| October 29, 2013
In this paper we investigate whether stocks' current prices reflect "mispricing" or a reflection of their intrinsic value?
This is important as identifying between these competing hypotheses can aid investors in making rational decisions on whether to exploit the market's misunderstanding of the stocks' future potential or to avoid these companies as they are "cheap" or "expensive" for a genuine reason.
We classify stock returns unexplained by the valuation model as „mispriced‟ and evaluate the efficacy of this signal. We find „mispriced‟ stocks deliver an IC of 3.8% or return of 5.1% pa, which is better than that for value factors. They also have low correlations to style factors like value and analyst sentiment. This makes it an attractive signal for systematic managers. Moreover, we note that the signal works well across global regions, albeit better in larger markets.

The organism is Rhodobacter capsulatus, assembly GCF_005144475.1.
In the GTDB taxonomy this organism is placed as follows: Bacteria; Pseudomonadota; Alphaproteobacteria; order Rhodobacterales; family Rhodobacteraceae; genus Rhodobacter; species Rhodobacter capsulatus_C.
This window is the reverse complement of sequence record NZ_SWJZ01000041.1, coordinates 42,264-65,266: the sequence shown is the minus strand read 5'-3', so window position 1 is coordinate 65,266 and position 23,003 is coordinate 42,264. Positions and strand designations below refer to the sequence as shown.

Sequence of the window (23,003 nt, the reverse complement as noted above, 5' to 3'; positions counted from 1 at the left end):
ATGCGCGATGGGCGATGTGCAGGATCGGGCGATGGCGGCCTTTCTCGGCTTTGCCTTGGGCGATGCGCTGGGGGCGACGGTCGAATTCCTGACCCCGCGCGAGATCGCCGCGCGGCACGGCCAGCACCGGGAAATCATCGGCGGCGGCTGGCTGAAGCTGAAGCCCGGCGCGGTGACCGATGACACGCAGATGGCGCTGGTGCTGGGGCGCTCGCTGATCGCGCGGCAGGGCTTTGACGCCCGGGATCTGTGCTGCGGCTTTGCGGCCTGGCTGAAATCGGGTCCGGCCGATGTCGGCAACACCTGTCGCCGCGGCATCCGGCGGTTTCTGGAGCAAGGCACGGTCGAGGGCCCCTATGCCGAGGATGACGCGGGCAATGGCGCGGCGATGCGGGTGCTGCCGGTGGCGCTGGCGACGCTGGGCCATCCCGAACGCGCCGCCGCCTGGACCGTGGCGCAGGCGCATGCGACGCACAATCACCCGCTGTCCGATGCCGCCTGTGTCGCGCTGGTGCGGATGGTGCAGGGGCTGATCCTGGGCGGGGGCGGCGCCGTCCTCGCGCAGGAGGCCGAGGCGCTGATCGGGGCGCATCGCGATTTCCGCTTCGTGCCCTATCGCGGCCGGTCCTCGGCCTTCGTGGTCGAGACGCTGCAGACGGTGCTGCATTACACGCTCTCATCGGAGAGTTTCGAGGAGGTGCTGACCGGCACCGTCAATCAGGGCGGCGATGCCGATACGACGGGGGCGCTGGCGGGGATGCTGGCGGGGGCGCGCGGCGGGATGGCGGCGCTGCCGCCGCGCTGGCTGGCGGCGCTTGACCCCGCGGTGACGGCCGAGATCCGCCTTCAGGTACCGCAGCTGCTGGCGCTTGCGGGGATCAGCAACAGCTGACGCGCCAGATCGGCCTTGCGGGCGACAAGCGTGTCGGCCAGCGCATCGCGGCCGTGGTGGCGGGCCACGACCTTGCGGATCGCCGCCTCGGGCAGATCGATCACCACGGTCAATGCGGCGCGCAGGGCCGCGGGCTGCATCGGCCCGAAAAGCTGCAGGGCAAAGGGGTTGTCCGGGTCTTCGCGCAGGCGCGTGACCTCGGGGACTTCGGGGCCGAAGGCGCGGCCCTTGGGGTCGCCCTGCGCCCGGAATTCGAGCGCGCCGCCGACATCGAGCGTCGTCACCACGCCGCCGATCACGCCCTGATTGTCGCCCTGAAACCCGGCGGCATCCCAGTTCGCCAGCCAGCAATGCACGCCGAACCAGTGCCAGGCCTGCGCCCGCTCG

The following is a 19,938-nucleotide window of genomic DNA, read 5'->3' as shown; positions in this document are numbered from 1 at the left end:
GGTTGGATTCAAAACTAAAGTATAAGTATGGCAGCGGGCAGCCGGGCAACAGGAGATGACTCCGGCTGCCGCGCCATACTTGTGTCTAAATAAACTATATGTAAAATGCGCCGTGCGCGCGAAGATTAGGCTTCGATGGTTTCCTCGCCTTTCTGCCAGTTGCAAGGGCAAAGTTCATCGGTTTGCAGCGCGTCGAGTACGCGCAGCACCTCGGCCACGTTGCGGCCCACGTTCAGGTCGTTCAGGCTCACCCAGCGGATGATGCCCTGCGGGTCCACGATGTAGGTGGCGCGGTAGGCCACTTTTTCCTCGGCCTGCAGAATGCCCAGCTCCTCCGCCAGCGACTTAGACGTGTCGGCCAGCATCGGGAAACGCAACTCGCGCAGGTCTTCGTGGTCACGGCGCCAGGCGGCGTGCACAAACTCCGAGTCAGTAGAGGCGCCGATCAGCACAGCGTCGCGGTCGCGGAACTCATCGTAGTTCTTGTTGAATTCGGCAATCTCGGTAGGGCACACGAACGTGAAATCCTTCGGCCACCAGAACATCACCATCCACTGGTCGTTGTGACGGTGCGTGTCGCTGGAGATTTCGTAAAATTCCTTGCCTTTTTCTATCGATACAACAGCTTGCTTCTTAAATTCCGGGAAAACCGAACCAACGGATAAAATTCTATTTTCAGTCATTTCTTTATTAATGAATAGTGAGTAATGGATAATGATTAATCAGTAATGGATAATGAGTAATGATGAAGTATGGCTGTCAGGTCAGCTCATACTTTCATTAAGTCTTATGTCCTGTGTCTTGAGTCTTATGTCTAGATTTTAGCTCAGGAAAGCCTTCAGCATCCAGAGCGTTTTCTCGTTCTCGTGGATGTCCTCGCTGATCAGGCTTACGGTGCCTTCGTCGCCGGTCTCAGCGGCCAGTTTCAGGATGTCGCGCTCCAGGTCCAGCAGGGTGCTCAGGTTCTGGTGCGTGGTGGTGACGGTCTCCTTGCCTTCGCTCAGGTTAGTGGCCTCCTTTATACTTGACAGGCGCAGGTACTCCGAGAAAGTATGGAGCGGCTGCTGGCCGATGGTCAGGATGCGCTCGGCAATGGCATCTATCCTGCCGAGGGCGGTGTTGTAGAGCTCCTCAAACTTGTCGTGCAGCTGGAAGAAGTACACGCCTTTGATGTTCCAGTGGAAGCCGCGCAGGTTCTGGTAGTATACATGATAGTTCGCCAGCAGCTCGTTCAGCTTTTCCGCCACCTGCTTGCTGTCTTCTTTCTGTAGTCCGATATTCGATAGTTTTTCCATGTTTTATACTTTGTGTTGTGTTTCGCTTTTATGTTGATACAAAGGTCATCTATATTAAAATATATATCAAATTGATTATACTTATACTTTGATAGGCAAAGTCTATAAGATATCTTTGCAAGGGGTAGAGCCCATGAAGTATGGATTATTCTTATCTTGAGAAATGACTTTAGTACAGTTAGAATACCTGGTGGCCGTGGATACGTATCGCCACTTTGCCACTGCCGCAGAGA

We attempt to rationalise whether a stock is „cheap‟ or „expensive‟ for a reason, or „mispriced‟. We highlight the limitations of valuation models in that stock price can be driven by sentiment, which is difficult to capture, or due to errors in forecasting earnings or discount rates which limits the usefulness of valuation models. We show that identifying additional drivers of returns like sentiment, management quality, earnings visibility and leverage helps to discriminate between stocks that are „mispriced‟ and „cheap/expensive‟ for a reason.
We leverage RavenPack‟s news-flow database to identify corporate actions like Share Buybacks, M&A, Executive Employment, Clinical Trials, etc. that act as catalysts in either driving mean reversion or explain the persistence of stock „mispricing‟. We show that complementing the „mispricing‟ signal with corporate action news-flow helps to gain a better understanding of stock price behaviour and improves the performances of these trading strategies.
Conceptually this approach is not different from an alpha model; however, its advantage is that we start with a valuation framework, which is how fundamental analysts evaluate investment opportunities. Additionally a valuation approach broadens the appeal to investors who view investment decisions outside the dimensions of styles. To us, this approach appeals to both fundamental and quantitative managers, i.e. a „quantamental‟ approach to stock selection.
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